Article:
Earn Your Keep (the follow up…)

By Njoli Brown

Every summer I spend about a month and a half out in the Northwest.  I’m getting my hiking in, connecting with family and friends, yeah, hard life.  But I also consider this the time where I earn my keep.  I hit my boxing training a bit harder, I work my silat, try to make the rodas and capoeira classes I can and I double up my gym time when I’m not in the mountains.

Back in NYC I have a fantastic group of students and colleagues who’ve been generous over the past few years to work with me as I develop and to dedicate their time to learning what I have to teach.  Now, I’m lucky in having some fantastic teachers who’ve spent years giving me the tools and the kind of support it takes to let me feel confident imparting their gifts.  But all this being said, the worst thing an instructor can possibly do, is rest on his/her laurels.  How many of us have seen the result? Too many.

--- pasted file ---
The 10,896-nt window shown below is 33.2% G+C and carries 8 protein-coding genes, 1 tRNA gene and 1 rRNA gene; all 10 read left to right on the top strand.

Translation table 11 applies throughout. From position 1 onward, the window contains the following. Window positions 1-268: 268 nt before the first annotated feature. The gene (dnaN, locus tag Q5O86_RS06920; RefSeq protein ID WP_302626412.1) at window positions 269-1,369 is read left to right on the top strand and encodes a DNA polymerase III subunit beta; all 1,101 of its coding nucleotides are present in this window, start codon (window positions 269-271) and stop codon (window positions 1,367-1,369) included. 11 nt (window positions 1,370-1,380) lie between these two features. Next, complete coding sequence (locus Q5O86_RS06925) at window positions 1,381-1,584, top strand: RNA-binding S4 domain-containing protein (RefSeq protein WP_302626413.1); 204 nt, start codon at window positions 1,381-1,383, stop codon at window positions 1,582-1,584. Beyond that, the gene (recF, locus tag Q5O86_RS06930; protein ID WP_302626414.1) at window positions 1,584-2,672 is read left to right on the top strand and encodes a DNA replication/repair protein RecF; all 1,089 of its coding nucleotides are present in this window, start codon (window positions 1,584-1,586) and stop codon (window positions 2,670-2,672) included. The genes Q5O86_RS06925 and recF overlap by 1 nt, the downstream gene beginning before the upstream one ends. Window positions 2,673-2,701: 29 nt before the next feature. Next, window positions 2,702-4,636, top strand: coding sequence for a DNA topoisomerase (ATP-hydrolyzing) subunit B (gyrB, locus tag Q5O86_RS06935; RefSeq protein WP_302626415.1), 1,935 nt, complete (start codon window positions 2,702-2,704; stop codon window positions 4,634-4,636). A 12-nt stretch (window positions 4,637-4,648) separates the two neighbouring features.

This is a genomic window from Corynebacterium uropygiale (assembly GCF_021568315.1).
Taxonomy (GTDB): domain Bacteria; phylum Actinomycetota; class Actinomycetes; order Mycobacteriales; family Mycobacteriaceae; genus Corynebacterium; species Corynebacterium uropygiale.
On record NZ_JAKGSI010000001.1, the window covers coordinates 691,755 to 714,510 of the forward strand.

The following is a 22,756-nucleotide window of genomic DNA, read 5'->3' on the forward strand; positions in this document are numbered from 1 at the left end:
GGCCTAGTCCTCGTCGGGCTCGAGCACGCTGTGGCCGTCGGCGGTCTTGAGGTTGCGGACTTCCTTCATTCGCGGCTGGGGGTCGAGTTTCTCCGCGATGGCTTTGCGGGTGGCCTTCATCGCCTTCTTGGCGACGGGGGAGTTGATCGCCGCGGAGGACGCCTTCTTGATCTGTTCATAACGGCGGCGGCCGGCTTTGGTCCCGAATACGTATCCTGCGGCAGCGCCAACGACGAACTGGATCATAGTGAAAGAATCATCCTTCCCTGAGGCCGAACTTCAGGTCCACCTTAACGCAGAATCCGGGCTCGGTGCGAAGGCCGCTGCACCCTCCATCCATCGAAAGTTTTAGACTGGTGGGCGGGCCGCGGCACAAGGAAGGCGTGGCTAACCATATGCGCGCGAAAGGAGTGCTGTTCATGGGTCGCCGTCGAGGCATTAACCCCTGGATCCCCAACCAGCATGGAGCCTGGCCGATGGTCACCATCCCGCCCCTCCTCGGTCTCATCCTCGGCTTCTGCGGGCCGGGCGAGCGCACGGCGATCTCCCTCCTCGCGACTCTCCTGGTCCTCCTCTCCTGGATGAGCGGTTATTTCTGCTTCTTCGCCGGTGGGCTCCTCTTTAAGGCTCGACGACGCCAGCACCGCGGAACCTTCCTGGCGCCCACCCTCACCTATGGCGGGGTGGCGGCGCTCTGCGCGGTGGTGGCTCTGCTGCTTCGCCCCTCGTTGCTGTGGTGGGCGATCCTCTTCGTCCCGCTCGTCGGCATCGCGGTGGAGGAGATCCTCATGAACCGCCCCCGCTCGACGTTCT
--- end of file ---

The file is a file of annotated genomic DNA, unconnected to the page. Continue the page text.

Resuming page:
Now this is obviously taking into account those with debilitating injuries, mental or physical conditions (ie age, disease), etc.  Even so, I recall an event where my capoeira teacher taught his workshop from crutches.  I also know a student who spent her year of physical recovery translating articles and interviews of old mestres from Portuguese to English.  I figure, the least I can do is model the kind of consistent growth I ask of my students.